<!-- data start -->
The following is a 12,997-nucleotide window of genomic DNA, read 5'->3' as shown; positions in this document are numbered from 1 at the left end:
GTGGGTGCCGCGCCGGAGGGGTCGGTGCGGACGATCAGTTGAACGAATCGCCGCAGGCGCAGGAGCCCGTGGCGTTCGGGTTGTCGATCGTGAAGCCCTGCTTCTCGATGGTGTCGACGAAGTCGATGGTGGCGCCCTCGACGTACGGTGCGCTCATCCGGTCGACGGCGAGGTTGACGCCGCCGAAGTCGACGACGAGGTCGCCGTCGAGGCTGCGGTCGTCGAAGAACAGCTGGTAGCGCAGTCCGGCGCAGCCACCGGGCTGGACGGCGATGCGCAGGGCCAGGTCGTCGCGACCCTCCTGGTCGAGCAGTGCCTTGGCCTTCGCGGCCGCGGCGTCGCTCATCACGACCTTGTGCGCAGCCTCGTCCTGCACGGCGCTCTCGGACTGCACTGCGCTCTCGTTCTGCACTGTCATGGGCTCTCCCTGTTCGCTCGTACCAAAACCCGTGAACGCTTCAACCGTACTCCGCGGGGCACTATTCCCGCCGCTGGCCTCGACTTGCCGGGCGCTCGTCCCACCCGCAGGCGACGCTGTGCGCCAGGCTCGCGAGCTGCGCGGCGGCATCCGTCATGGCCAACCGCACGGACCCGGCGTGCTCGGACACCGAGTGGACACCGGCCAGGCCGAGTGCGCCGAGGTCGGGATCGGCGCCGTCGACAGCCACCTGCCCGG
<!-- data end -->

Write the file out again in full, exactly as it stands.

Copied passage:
The following is a 12,997-nucleotide window of genomic DNA, read 5'->3' as shown; positions in this document are numbered from 1 at the left end:
GTGGGTGCCGCGCCGGAGGGGTCGGTGCGGACGATCAGTTGAACGAATCGCCGCAGGCGCAGGAGCCCGTGGCGTTCGGGTTGTCGATCGTGAAGCCCTGCTTCTCGATGGTGTCGACGAAGTCGATGGTGGCGCCCTCGACGTACGGTGCGCTCATCCGGTCGACGGCGAGGTTGACGCCGCCGAAGTCGACGACGAGGTCGCCGTCGAGGCTGCGGTCGTCGAAGAACAGCTGGTAGCGCAGTCCGGCGCAGCCACCGGGCTGGACGGCGATGCGCAGGGCCAGGTCGTCGCGACCCTCCTGGTCGAGCAGTGCCTTGGCCTTCGCGGCCGCGGCGTCGCTCATCACGACCTTGTGCGCAGCCTCGTCCTGCACGGCGCTCTCGGACTGCACTGCGCTCTCGTTCTGCACTGTCATGGGCTCTCCCTGTTCGCTCGTACCAAAACCCGTGAACGCTTCAACCGTACTCCGCGGGGCACTATTCCCGCCGCTGGCCTCGACTTGCCGGGCGCTCGTCCCACCCGCAGGCGACGCTGTGCGCCAGGCTCGCGAGCTGCGCGGCGGCATCCGTCATGGCCAACCGCACGGACCCGGCGTGCTCGGACACCGAGTGGACACCGGCCAGGCCGAGTGCGCCGAGGTCGGGATCGGCGCCGTCGACAGCCACCTGCCCGG